Knowly sur Twitter : "Another week of munching glass. Gonna love every minute of it. #startup #founder #growthhacking... The Age of Unicorns. Stewart Butterfield had one objective when he set out to raise money for his startup last fall: a billion dollars or nothing.
If he couldn’t reach a $1 billion valuation for Slack, his San Francisco business software company, he wouldn’t bother. Slack was hardly starving for cash. It was a rocket ship, with thousands of people signing up for its workplace collaboration tools each week. What Slack needed, Butterfield believed, was the cachet of the billion-dollar mark. “Yes, it’s arbitrary because it’s a big round number,” says Butterfield, 41. Sure enough, in October—less than a year after the company released its namesake product—Slack announced the close of a $120 million round of financing. It wasn’t long ago that the idea of a pre-IPO tech startup with a $1 billion market value was a fantasy. Today the technology industry is crowded with billion-dollar startups.
Technology is driving the boom. Then there are the broader financial trends. (Click thumbnail to see full graphic) This Business Name Generator Is Better than Most. The idea of a random name generator for businesses or startups is hardly a new one.
Quite frankly, a quick Google search reveals loads of them. However, Naminum’s is one that I actually quite like. While others tend to (for good reason) revolve around domain name searches, most of them look pretty ugly and are rather basic in the options available. At the other end of the spectrum, there are some with more advanced options, but they’re still not that usable. Naminum, however, just asks you to fill in a word or two (or leave it blank if you just want a huge list) to get started.
Below this, it shows the original search term, plus additional letters added. If you want to prepend something to your search term, there’s a separate tab of suggestions just for that, making it nice and easy to pick your way through rather than presenting everything in one huge list. ➤ Naminum Read next: 9 startups explain how they chose their names. Recent Startup Trends - Coding VC. I spent 2013 as one of four partners at a seed stage fund with a strong data focus*.
During that time, I had the privilege of talking in depth with hundreds of founders about the data-centric companies they were working on. Here are some of the high level trends that I observed among those startups, along with a few suggestions for anyone who is looking for startup ideas: Analytics is still a very hot area. Startups like Heap Analytics are rethinking the storage side while companies like Periscope are rethinking the querying side. Retail analytics (i.e. data tracking for physical stores) is getting a lot of attention from companies like Bay Sensors, Nomi, and Euclid.
10 Startups to Watch in 2014. If you only focus on the multi-billion dollar valuations of young companies like Pinterest, Uber and Snapchat, you might assume 2013 has been a very good year for tech startups.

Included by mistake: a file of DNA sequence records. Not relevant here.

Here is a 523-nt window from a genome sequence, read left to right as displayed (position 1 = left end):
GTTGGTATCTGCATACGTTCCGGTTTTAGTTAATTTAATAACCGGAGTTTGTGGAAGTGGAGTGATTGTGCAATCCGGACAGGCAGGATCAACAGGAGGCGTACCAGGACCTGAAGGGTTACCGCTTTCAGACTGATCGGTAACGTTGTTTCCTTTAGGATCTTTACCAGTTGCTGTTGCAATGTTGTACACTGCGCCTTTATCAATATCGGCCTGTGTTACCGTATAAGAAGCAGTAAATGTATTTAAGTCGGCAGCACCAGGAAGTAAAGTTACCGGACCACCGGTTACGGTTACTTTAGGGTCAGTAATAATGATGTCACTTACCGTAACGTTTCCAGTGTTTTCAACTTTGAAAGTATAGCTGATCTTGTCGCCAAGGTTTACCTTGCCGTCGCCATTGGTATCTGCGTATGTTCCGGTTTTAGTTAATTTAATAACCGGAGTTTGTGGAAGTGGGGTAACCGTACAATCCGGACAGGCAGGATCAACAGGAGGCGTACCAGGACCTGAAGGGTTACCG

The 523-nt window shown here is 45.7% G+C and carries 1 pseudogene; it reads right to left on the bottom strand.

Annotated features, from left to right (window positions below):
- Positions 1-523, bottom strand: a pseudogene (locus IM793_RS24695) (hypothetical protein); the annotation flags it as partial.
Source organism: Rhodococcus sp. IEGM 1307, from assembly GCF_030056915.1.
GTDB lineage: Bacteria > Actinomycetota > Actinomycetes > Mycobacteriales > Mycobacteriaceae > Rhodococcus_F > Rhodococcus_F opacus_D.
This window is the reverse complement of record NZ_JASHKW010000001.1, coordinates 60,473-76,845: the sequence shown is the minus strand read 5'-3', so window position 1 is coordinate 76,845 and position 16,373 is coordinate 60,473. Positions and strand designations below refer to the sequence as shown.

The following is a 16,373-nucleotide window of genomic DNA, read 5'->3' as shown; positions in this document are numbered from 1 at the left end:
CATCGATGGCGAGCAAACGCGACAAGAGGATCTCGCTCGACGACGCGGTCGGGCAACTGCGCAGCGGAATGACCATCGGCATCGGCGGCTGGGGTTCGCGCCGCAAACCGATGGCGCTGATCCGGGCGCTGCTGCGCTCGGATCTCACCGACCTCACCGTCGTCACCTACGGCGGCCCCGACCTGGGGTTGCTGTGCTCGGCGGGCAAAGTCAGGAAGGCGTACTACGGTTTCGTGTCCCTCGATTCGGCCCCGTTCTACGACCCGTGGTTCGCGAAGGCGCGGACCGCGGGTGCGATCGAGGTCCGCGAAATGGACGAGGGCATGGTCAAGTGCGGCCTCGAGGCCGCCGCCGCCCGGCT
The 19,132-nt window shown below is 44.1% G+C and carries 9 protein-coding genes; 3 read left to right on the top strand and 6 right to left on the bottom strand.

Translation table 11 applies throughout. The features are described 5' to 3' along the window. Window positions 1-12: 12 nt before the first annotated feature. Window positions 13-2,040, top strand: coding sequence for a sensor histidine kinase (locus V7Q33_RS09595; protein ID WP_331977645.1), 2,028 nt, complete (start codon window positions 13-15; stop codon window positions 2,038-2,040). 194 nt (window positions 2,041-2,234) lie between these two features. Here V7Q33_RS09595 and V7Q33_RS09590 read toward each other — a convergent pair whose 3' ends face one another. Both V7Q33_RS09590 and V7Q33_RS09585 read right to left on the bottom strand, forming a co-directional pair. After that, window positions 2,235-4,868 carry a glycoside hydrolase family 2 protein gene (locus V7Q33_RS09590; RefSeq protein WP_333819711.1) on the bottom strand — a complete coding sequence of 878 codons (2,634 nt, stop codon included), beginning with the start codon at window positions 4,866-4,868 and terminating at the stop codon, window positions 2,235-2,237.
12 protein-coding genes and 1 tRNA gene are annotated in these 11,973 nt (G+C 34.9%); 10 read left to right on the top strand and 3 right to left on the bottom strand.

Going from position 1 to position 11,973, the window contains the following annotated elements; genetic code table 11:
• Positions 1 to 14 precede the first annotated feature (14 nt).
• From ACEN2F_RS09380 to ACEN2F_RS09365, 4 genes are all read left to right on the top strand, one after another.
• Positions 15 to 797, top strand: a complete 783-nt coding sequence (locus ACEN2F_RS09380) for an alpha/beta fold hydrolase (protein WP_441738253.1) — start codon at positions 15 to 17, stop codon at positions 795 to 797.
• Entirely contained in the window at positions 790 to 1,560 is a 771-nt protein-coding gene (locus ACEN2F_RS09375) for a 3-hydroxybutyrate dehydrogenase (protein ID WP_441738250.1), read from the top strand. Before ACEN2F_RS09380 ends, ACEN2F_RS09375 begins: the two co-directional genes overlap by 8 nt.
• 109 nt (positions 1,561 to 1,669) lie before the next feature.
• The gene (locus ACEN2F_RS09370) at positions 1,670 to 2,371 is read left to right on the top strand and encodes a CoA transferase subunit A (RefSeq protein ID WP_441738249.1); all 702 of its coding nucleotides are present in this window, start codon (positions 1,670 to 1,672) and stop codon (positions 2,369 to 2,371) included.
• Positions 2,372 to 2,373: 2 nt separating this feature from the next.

In reality, it has been more of a bittersweet year. Many early-stage companies struggled to raise a Series A rounds of funding, a phenomenon commonly referred to as the "Series A Crunch," which for some meant to fight for their survival. Meanwhile, several later-stage companies like Fab and Rdio laid off large portions of their staff to rein in costs. Even so, plenty of promising startups raised funds and launched (or teased) exciting features this year in markets ranging from mobile payments to media. What's more, the success of Twitter's IPO has boosted investor interest in other social startups and may help revive the market for tech IPOs, which suffered after Facebook's troubled public offering in 2012. 1. 2. The Terrible Management Technique That Cost Microsoft Its Creativity. Freelancing: A 6-Month Retrospective - Mike Rooney.
At the end of 2011 I quit my full-time job to pursue part-time freelancing in order to have more time and flexibility.
It has now been 6 full months, so I’m writing this retrospective post in order to evaluate my progress and make improvements. Hopefully it will be useful or interesting to others! In short, I felt that given a finite lifespan, there were more fulfilling and enjoyable ways to spend some of my healthiest years than 40+ hour weeks in an office. More specifically, there were a few activities I wanted to spend more time doing: cooking, climbing, yoga, and Zen practice.
In review, here are the numbers between then and now: hours worked/week: 40-50 => 16-20estimated vacation per year: 4 weeks => 12 weeksmeals cooked/day: ~0.7 => 2+daily Zen practice (zazen): 15 minutes => 70 minutes, plus ~1 day a week at the Fire Lotus Templeweekly climbing / yoga: 0 => 2monthly income: unchanged! The first step was quitting my job, of course. I’ll tackle the money and time issues separately.